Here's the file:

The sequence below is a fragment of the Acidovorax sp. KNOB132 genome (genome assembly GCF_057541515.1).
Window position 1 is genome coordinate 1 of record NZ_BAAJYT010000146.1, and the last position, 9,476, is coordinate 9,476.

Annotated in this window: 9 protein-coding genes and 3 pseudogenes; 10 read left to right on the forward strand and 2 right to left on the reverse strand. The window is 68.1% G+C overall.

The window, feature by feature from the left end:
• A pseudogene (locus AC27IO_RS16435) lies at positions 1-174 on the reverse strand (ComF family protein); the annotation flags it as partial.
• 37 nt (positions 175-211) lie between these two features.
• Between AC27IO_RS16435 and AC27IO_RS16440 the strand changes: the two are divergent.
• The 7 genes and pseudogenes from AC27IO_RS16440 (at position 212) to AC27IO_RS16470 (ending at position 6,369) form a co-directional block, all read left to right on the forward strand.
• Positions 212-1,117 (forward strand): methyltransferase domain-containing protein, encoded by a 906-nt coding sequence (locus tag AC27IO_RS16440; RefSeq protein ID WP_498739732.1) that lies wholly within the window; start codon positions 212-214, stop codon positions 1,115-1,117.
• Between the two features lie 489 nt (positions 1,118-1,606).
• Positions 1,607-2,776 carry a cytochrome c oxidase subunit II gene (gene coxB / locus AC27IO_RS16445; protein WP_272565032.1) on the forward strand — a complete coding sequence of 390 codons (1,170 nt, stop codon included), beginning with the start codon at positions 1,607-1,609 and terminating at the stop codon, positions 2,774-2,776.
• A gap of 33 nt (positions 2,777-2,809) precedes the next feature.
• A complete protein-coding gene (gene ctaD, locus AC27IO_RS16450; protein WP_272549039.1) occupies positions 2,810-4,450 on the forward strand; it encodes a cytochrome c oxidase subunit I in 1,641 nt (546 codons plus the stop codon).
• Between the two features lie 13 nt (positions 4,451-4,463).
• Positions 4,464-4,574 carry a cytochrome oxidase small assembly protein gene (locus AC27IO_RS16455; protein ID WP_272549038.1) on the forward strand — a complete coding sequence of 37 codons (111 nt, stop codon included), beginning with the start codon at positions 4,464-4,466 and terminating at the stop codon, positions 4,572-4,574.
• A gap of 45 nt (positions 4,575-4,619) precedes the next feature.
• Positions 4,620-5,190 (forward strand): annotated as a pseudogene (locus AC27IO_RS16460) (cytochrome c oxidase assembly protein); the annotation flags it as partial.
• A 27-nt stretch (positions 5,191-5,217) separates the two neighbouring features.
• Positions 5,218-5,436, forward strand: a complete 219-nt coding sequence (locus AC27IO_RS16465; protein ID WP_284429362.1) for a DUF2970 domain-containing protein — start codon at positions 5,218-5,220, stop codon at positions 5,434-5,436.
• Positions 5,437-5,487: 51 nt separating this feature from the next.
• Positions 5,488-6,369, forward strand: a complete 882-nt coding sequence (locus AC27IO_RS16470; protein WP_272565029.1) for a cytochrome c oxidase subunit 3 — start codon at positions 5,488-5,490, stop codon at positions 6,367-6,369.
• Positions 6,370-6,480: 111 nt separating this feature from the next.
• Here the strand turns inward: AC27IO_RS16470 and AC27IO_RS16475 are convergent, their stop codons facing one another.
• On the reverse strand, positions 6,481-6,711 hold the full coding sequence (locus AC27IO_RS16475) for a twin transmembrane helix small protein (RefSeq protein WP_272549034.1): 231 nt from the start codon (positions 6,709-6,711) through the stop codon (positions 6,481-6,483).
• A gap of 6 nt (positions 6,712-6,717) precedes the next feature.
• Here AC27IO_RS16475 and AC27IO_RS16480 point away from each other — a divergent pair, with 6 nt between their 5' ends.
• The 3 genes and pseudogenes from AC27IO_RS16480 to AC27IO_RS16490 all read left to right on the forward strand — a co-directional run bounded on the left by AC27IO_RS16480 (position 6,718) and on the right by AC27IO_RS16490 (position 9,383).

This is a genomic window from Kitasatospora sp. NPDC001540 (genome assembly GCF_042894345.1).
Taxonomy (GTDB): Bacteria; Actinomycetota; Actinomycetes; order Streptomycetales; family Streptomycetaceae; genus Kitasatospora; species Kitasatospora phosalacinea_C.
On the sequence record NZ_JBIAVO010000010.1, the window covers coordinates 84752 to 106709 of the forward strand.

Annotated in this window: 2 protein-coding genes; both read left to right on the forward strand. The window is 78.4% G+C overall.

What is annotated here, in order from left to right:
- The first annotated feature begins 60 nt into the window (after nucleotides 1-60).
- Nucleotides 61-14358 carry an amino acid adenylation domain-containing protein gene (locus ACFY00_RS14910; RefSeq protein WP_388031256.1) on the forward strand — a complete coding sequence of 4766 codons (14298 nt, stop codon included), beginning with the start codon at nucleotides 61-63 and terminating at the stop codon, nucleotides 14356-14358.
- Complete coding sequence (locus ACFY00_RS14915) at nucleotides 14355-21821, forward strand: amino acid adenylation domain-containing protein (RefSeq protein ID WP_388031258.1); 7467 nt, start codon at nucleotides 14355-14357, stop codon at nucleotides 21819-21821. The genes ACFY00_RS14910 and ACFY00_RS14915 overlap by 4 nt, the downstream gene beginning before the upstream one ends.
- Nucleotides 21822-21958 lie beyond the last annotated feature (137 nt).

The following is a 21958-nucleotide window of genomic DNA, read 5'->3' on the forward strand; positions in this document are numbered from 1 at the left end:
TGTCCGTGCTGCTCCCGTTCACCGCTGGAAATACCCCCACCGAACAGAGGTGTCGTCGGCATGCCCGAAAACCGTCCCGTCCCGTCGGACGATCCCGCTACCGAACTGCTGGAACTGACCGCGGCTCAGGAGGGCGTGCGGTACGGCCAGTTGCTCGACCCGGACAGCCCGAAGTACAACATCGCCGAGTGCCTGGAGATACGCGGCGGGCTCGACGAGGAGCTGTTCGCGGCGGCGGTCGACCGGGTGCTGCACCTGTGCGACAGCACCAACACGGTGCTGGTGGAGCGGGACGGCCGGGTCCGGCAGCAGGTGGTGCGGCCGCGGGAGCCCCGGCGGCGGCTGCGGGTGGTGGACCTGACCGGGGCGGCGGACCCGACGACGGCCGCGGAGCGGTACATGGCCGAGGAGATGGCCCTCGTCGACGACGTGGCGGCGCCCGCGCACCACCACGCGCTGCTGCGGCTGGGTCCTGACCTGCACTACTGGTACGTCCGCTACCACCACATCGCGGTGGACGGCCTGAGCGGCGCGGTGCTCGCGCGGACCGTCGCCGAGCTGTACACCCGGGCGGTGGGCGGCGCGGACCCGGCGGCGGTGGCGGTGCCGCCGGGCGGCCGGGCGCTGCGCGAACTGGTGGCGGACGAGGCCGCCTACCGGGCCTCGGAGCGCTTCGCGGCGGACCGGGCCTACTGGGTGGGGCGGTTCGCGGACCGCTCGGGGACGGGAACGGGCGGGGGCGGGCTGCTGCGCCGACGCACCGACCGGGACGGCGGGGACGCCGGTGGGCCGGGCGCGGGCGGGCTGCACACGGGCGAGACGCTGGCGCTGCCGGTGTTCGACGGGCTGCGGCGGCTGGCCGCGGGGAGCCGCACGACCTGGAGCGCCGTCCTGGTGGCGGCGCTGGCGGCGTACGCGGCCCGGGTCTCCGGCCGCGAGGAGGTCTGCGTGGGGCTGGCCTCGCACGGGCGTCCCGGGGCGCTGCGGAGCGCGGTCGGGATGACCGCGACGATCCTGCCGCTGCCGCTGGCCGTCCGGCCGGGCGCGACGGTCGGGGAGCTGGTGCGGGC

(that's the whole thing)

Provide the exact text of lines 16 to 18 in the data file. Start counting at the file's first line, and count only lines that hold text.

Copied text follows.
• A gap of 45 nt (positions 4,575-4,619) precedes the next feature.
• Positions 4,620-5,190 (forward strand): annotated as a pseudogene (locus AC27IO_RS16460) (cytochrome c oxidase assembly protein); the annotation flags it as partial.
• A 27-nt stretch (positions 5,191-5,217) separates the two neighbouring features.